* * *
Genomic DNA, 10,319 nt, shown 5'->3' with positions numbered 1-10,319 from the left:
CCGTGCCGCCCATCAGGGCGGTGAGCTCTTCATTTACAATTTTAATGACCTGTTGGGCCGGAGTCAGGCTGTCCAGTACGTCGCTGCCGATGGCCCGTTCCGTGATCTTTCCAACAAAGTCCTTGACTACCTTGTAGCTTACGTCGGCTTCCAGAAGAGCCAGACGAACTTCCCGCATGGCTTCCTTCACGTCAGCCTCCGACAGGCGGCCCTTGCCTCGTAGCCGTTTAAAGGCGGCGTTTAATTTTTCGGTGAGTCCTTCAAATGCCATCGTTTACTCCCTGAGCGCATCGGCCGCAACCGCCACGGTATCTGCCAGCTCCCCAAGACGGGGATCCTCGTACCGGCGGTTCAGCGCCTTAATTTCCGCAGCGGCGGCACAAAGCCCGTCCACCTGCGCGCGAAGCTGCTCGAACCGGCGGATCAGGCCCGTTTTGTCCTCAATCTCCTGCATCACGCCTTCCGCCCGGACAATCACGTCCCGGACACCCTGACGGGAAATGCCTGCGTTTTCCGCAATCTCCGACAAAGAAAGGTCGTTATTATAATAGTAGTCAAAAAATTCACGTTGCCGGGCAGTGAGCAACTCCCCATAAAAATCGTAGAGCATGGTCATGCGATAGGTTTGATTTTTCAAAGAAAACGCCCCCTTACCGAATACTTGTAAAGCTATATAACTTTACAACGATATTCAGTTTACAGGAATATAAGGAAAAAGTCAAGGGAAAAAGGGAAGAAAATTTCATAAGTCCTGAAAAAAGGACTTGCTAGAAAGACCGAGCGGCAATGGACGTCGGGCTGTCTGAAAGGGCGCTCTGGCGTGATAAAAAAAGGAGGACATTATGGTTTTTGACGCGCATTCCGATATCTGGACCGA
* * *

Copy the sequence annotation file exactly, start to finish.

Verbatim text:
Genomic DNA, 10,319 nt, shown 5'->3' with positions numbered 1-10,319 from the left:
CCGTGCCGCCCATCAGGGCGGTGAGCTCTTCATTTACAATTTTAATGACCTGTTGGGCCGGAGTCAGGCTGTCCAGTACGTCGCTGCCGATGGCCCGTTCCGTGATCTTTCCAACAAAGTCCTTGACTACCTTGTAGCTTACGTCGGCTTCCAGAAGAGCCAGACGAACTTCCCGCATGGCTTCCTTCACGTCAGCCTCCGACAGGCGGCCCTTGCCTCGTAGCCGTTTAAAGGCGGCGTTTAATTTTTCGGTGAGTCCTTCAAATGCCATCGTTTACTCCCTGAGCGCATCGGCCGCAACCGCCACGGTATCTGCCAGCTCCCCAAGACGGGGATCCTCGTACCGGCGGTTCAGCGCCTTAATTTCCGCAGCGGCGGCACAAAGCCCGTCCACCTGCGCGCGAAGCTGCTCGAACCGGCGGATCAGGCCCGTTTTGTCCTCAATCTCCTGCATCACGCCTTCCGCCCGGACAATCACGTCCCGGACACCCTGACGGGAAATGCCTGCGTTTTCCGCAATCTCCGACAAAGAAAGGTCGTTATTATAATAGTAGTCAAAAAATTCACGTTGCCGGGCAGTGAGCAACTCCCCATAAAAATCGTAGAGCATGGTCATGCGATAGGTTTGATTTTTCAAAGAAAACGCCCCCTTACCGAATACTTGTAAAGCTATATAACTTTACAACGATATTCAGTTTACAGGAATATAAGGAAAAAGTCAAGGGAAAAAGGGAAGAAAATTTCATAAGTCCTGAAAAAAGGACTTGCTAGAAAGACCGAGCGGCAATGGACGTCGGGCTGTCTGAAAGGGCGCTCTGGCGTGATAAAAAAAGGAGGACATTATGGTTTTTGACGCGCATTCCGATATCTGGACCGA